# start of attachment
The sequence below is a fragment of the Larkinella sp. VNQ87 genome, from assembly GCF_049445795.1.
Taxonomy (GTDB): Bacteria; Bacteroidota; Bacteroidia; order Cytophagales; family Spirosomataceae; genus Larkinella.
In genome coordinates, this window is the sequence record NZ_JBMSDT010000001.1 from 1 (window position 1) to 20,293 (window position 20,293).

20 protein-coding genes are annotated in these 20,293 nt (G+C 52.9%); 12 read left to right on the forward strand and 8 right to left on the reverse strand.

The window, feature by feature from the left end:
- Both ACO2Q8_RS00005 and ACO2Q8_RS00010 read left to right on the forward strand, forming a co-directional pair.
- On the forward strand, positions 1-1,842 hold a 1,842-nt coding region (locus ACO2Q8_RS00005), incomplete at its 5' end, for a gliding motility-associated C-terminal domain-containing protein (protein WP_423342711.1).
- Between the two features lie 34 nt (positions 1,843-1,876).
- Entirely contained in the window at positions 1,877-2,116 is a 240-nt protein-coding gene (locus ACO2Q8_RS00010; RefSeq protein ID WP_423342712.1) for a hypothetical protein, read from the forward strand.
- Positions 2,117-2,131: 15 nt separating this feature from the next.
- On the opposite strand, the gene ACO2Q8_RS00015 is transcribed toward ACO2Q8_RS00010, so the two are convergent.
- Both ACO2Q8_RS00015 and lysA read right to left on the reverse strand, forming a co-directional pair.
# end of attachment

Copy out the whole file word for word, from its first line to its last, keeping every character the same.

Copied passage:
The sequence below is a fragment of the Larkinella sp. VNQ87 genome, from assembly GCF_049445795.1.
Taxonomy (GTDB): Bacteria; Bacteroidota; Bacteroidia; order Cytophagales; family Spirosomataceae; genus Larkinella.
In genome coordinates, this window is the sequence record NZ_JBMSDT010000001.1 from 1 (window position 1) to 20,293 (window position 20,293).

20 protein-coding genes are annotated in these 20,293 nt (G+C 52.9%); 12 read left to right on the forward strand and 8 right to left on the reverse strand.

The window, feature by feature from the left end:
- Both ACO2Q8_RS00005 and ACO2Q8_RS00010 read left to right on the forward strand, forming a co-directional pair.
- On the forward strand, positions 1-1,842 hold a 1,842-nt coding region (locus ACO2Q8_RS00005), incomplete at its 5' end, for a gliding motility-associated C-terminal domain-containing protein (protein WP_423342711.1).
- Between the two features lie 34 nt (positions 1,843-1,876).
- Entirely contained in the window at positions 1,877-2,116 is a 240-nt protein-coding gene (locus ACO2Q8_RS00010; RefSeq protein ID WP_423342712.1) for a hypothetical protein, read from the forward strand.
- Positions 2,117-2,131: 15 nt separating this feature from the next.
- On the opposite strand, the gene ACO2Q8_RS00015 is transcribed toward ACO2Q8_RS00010, so the two are convergent.
- Both ACO2Q8_RS00015 and lysA read right to left on the reverse strand, forming a co-directional pair.